3. Google Photos Offers Cross-Platform Support

    Again, starts off with some truths here. Yes, there's an iOS app for Google photos as well as for Android, and no, Apple don't offer a dedicated app for Android.

    But no, there's no Google Photos app for macOS and when you say that Android users can't access Apple Photos then you're forgetting about the web app which you'd already mentioned and then forgot about. Not that that's particularly relevant - how many people own both an iPhone and Android phone and need to view photos taken by one via a native app on the other?

    Also, it says twice that you can view Google photos on 'smart TVs' and 'other smart devices' but not so with Apple photos. Surely that depends on which devices these are? For example, the Apple TV, which is more popular than the Google equivalent, has syncing of Apple photos but not Google's. So, it all depends on what you own. But ultimately, they're roughly even here.

    4. Google Photos Boasts Better Search Options

    This one's just a lie, or very poorly researched. It talks about Google's very clever AI which allows you to search by using phrases such as 'dog', 'Barcelona' etc. And then says "Apple doesn’t have anything to rival this feature. If you want to find an image in your iCloud Photos library, you’ll need to search by date or find it manually"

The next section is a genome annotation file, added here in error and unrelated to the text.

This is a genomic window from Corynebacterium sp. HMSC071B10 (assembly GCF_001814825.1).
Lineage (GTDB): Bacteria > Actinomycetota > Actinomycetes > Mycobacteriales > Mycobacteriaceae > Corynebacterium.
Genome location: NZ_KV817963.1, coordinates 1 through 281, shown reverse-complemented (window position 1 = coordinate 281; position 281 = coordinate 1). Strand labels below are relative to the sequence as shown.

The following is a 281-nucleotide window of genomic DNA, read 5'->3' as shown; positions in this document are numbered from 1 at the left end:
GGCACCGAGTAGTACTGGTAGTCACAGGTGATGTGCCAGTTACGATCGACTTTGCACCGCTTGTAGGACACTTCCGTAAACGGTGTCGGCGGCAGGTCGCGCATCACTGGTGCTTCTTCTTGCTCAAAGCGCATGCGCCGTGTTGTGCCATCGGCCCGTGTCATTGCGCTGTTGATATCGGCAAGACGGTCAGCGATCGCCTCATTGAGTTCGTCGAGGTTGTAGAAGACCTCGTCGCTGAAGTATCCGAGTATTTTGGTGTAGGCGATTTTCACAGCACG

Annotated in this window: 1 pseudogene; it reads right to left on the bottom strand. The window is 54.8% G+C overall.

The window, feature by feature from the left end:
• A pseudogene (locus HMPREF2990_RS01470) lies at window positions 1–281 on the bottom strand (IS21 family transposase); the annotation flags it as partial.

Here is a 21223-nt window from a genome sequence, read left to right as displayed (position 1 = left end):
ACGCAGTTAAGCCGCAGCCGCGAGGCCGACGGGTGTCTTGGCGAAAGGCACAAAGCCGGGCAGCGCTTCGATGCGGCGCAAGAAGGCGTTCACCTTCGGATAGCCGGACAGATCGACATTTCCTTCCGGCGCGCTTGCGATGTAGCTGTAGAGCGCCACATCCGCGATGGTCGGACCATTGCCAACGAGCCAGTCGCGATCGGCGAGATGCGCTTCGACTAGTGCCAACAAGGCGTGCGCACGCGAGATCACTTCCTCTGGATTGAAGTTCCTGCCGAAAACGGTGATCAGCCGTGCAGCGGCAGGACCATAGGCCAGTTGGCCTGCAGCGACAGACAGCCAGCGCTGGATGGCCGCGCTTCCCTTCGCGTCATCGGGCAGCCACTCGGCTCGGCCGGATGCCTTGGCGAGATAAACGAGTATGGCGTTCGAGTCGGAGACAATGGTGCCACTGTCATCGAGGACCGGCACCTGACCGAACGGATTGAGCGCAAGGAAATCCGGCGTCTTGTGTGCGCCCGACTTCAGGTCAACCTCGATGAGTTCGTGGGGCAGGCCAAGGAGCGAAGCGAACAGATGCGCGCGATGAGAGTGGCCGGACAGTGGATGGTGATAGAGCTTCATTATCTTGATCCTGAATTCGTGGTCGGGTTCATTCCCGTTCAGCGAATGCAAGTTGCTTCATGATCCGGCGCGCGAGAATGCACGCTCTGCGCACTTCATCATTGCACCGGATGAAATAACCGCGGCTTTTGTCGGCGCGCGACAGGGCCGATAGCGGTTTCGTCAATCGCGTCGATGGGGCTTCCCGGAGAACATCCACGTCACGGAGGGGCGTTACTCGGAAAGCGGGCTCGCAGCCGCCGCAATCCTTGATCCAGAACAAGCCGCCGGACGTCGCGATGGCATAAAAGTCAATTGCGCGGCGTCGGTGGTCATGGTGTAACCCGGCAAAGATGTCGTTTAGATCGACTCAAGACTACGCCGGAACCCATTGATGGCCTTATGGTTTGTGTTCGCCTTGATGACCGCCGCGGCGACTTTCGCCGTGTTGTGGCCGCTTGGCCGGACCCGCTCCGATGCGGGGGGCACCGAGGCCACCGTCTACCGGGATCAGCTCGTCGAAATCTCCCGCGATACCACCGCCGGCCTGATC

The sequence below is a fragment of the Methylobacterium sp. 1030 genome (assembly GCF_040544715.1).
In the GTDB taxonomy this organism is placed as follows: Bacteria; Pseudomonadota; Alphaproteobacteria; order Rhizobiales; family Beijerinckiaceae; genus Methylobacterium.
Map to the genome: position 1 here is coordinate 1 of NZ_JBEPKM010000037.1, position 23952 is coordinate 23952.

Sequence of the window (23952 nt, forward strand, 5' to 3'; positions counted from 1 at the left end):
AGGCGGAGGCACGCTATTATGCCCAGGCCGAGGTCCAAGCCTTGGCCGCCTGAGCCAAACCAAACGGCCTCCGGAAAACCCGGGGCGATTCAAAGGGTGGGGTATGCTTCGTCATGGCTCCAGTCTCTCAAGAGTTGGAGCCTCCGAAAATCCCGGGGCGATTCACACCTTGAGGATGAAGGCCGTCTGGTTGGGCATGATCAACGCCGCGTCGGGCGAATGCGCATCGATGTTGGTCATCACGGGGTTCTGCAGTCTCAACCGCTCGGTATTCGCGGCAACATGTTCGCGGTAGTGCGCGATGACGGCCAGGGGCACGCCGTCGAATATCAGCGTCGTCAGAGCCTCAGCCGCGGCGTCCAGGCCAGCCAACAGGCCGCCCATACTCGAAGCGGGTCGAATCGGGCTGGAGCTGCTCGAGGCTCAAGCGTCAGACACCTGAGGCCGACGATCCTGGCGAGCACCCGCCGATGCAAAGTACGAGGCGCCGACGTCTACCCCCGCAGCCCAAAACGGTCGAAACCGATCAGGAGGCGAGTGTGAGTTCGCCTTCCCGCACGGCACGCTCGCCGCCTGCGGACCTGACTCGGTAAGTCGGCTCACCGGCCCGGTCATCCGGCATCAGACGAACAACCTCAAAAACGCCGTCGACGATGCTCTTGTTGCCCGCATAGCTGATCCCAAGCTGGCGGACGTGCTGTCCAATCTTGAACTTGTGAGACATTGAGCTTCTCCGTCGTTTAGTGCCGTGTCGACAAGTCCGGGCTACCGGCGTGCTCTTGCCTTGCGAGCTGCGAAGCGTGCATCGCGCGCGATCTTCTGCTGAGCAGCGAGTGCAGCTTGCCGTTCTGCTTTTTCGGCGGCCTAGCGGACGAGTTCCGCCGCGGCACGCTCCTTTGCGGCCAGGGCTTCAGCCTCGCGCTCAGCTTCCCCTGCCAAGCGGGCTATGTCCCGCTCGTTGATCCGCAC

Not true at all. Apple has had an equivalent feature for years. Whether it's as good as Google's is for debate, and I suspect Google might have the edge, but Apple's is incredibly good. To say it doesn't exist is poor.

    The rest of the article is less bad, and frankly I'm tired! But, suffice it to say, please do more research than just follow the advice of one dreadful article if you want to compare products.

  3. Matt
    April 7, 2019 at 3:01 pm

    “If you want to find an image in your iCloud Photos library, you’ll need to search by date or find it manually”

    This statement is incorrect. You can search by photo contents (people and things) much like google photos now. It’s not as good as googles search algorithms but it’s very close.

  4. Jesslyn
    April 7, 2019 at 12:09 pm

    Google photos is also a great way to share general stuff. Each season my family makes an album where we put all our pics from daily life. It's shared with the grandparents, my generation and now the kids old enough to have their own phones Anyone can add a pic or video and we get a notification when something new is added. Since we're spread all over the US, it's a way to see what's going on.
    We have some iPhone users and despite initial reluctance, once they used it, they were hooked.

  5. Davin Peterson
    April 5, 2019 at 6:58 pm

    Google Photos is also on the web at https:/' I don't know if iCloud Photos is on the web. Apple maps their apps only for iOS. They not available for Android or on the web.